Christian Democracy or Illiberal Democracy?
In considering whether to expel the increasingly illiberal Fidesz party, the European People's Party must not allow Hungarian Prime Minister Viktor Orbán to hold himself out as a representative of Christian Democracy. True Christian Democrats reject chauvinistic nationalism and have been indispensable to European integration.
PRINCETON – For years, a conflict has been brewing between Hungarian Prime Minister Viktor Orbán and the European People’s Party, the supranational organization of Christian Democratic and center-right parties in European Union member states. After much hesitation, the EPP suspended Orbán’s party, Fidesz, last March, and is now deciding whether to expel it.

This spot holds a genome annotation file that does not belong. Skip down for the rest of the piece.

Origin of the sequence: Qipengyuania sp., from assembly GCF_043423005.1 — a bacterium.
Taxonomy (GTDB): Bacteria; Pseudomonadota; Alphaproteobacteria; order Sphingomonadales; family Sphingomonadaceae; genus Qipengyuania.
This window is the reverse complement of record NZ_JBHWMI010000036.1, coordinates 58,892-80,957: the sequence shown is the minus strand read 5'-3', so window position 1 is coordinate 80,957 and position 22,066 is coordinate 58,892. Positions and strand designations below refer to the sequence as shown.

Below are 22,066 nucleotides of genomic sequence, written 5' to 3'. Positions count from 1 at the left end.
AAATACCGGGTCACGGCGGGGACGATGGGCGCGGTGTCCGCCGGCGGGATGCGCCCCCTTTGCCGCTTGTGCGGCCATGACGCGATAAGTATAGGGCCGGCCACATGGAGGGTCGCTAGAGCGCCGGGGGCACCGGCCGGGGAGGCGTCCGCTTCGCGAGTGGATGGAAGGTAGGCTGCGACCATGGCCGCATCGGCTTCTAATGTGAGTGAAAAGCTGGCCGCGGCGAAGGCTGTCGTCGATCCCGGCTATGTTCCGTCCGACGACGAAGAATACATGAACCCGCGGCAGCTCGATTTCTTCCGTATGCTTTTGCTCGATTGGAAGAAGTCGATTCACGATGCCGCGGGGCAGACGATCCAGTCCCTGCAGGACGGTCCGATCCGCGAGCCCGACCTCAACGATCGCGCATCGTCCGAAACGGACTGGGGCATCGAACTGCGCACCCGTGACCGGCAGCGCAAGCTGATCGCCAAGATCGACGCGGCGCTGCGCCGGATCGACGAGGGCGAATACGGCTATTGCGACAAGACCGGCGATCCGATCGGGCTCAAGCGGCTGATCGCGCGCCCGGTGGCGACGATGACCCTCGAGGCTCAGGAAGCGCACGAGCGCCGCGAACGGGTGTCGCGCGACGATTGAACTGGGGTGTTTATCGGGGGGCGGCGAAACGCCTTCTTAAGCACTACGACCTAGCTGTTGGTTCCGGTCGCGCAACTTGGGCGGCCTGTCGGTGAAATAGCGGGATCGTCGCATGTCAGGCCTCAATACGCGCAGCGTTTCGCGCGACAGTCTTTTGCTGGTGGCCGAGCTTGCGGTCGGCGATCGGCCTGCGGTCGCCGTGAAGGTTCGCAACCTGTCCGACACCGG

It has plenty of good reasons for doing so. Fidesz has not only dismantled democracy and the rule of law in Hungary, but also demonized the EU as a tyrannical institution that is supposedly robbing Europeans of their freedom. Since Fidesz’s suspension, Orbán has hit back by arguing that he alone is the real defender of Christian Democracy, and that his EPP critics are sellouts to liberalism. Orbán’s posturing has seduced conservatives on both sides of the Atlantic. But the image he is projecting is false advertising.
It would be a mistake to think that the Fidesz-EPP conflict is mainly about political principles; it is about power, plain and simple. Still, the question of who will claim the legacy of Christian Democracy matters a great deal to Europe. Historically, Christian Democracy has been the most important political force behind the project of European integration.
To continue reading, register now.
Already have an account? Log in